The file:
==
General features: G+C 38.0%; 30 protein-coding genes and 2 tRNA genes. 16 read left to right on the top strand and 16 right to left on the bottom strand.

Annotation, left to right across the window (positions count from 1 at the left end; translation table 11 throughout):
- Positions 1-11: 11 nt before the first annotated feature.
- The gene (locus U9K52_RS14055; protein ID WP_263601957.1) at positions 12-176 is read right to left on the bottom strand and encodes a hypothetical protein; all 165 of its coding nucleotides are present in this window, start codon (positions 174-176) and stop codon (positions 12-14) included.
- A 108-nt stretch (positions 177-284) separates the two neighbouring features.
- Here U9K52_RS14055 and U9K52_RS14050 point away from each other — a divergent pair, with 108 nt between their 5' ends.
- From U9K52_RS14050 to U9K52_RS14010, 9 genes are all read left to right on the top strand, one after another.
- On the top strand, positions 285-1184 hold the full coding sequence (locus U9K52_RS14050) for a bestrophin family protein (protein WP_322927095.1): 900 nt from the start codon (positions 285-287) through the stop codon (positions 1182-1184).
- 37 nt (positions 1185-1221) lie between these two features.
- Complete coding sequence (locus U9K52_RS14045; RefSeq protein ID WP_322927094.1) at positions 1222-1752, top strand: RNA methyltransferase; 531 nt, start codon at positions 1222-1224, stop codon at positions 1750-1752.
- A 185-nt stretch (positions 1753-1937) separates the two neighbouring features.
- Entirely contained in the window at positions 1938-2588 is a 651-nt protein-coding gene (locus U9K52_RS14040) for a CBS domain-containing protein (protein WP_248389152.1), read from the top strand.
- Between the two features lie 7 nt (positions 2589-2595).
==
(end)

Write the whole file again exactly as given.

General features: G+C 38.0%; 30 protein-coding genes and 2 tRNA genes. 16 read left to right on the top strand and 16 right to left on the bottom strand.

Annotation, left to right across the window (positions count from 1 at the left end; translation table 11 throughout):
- Positions 1-11: 11 nt before the first annotated feature.
- The gene (locus U9K52_RS14055; protein ID WP_263601957.1) at positions 12-176 is read right to left on the bottom strand and encodes a hypothetical protein; all 165 of its coding nucleotides are present in this window, start codon (positions 174-176) and stop codon (positions 12-14) included.
- A 108-nt stretch (positions 177-284) separates the two neighbouring features.
- Here U9K52_RS14055 and U9K52_RS14050 point away from each other — a divergent pair, with 108 nt between their 5' ends.
- From U9K52_RS14050 to U9K52_RS14010, 9 genes are all read left to right on the top strand, one after another.
- On the top strand, positions 285-1184 hold the full coding sequence (locus U9K52_RS14050) for a bestrophin family protein (protein WP_322927095.1): 900 nt from the start codon (positions 285-287) through the stop codon (positions 1182-1184).
- 37 nt (positions 1185-1221) lie between these two features.
- Complete coding sequence (locus U9K52_RS14045; RefSeq protein ID WP_322927094.1) at positions 1222-1752, top strand: RNA methyltransferase; 531 nt, start codon at positions 1222-1224, stop codon at positions 1750-1752.
- A 185-nt stretch (positions 1753-1937) separates the two neighbouring features.
- Entirely contained in the window at positions 1938-2588 is a 651-nt protein-coding gene (locus U9K52_RS14040) for a CBS domain-containing protein (protein WP_248389152.1), read from the top strand.
- Between the two features lie 7 nt (positions 2589-2595).